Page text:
By Lucas Lord
Having turned 103 on Sunday, Harrisonville centurion Mildred Duncan has witnessed the aftermath of two pandemics, the Spanish Flu and COVID-19. While previously very active at the senior center, COVID has changed everything for Duncan.
“These last few years have been really strange for me,” Duncan said. “This virus really came in and just rained on my life. I’m so used to being able to go to the senior center for everything, now I don’t. I used to drive up there almost every day to play cards and eat meals with friends, but they don’t have meals anymore and hardly anyone shows up for cards.”
Living on her own, Duncan said going to the senior center used to be the highlight of her day, something she misses greatly.
“I’ve lost contact with friends because of it,” she said. “Yes, I still talk to them occasionally, but we don’t visit like we used to. We don’t get together anymore because we are afraid we might give someone something or get someone sick. We try to be really cautious. I have my cell phone and I can talk to them on that, but it’s not the same.”
Enjoying a brief return to normalcy during her birthday party, Duncan said it was incredibly fun getting to spend the Superbowl with her daughter and son.
“We just had an absolutely wonderful time together,” she said. “At my age, every birthday is a surprise so it was nice to see them both, even if the Chiefs weren’t playing, which made me very upset. I’m not a Rams fan at all, it made watching the game terrible at times. Anytime I can see my kids and we all be together I try to do that. At my age, every time you get together is a time to remember.”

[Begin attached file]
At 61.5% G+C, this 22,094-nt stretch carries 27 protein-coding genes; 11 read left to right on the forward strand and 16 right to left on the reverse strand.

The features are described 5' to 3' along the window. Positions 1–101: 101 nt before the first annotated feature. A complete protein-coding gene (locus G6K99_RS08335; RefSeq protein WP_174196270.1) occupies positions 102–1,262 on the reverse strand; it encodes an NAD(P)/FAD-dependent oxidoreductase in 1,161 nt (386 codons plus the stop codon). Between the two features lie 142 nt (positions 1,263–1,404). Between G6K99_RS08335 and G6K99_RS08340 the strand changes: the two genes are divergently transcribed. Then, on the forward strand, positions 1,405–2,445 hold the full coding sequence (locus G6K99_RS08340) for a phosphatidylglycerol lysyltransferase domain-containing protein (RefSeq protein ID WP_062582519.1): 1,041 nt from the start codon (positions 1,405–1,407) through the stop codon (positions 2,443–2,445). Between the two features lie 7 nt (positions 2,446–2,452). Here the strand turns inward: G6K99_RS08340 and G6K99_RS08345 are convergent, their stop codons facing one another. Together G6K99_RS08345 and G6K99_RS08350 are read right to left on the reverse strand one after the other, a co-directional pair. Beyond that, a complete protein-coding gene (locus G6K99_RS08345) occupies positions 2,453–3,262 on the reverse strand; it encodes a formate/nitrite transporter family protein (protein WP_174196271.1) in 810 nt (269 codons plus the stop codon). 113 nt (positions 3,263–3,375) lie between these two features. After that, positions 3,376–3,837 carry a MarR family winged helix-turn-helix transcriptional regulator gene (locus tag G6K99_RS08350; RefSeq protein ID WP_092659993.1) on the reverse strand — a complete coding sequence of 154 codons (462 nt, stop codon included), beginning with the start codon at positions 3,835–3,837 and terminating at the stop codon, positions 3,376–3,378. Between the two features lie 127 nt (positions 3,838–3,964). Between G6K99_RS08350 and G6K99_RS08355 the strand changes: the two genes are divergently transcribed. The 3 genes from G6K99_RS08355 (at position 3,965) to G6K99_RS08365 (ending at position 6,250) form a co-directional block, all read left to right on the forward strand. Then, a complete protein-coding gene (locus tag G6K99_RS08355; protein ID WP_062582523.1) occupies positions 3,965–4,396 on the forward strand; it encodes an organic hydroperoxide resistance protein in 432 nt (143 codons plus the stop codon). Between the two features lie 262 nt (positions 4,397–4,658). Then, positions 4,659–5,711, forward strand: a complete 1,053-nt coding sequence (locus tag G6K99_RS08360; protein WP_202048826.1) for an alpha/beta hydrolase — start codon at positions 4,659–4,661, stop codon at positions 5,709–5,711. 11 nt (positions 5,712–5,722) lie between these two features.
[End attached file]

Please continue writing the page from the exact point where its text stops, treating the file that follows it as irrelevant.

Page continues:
Larry Duncan, Mildred’s son, said it was wonderful getting to spend another birthday with his mother.
“Every birthday of hers that we get to spend together is an absolute blessing,” said Larry. “She’s getting older, but there’s never been more life in her. Only a couple of times during her birthday did she say she was getting tired, so I think we had a really wonderful time. She was upset that the Chief’s weren’t playing in the Superbowl, but we still had a fun time together.”
According to Duncan, her family went to great lengths to provide for her during the worst parts of the pandemic and have continued to stay involved in her day-to-day life.
“My family was worried about me catching COVID, so they started bringing me my groceries and food,” Duncan said. “My son visits twice a week and I talk with him every day. I talk to my daughter in the morning around about 9:30 a.m. when I’m up. I call my son every night at 9:30 p.m. to tell him that I’ve had a good day and I’m ready to go to bed. I think we’ve come up with a really good schedule. It helps keep me on my toes.”
While she misses her friends at the senior center, Mildred isn’t entirely alone at home. After her husband, Leonard Walter Duncan, died 19 years ago, Duncan said she found new companionship in a stray kitten her son Larry brought home one day.
“My cat is 18 years old now,” she said. “One day my son Larry brought it inside and he and his boy Lakota, who was about 4 years old at the time, had the little thing wrapped up in a blanket. They had just washed and blow dried it, so he was super fluffy and yellow. At first, I said, ‘Larry, I don’t want this cat, I don’t need this cat.’ He said he was just going to leave it with me for the week while he found somewhere to take it. When he came back a week later, I had already decided to keep it and we’ve lived together happily ever since.”
With her cat keeping her company throughout the day, Duncan said she encourages other older people living by themselves to find pets of their own.
“They are great company and a great source of companionship,” she said. “It’s important to not be alone. No one should ever be alone. The older you get the more important friends and family become.”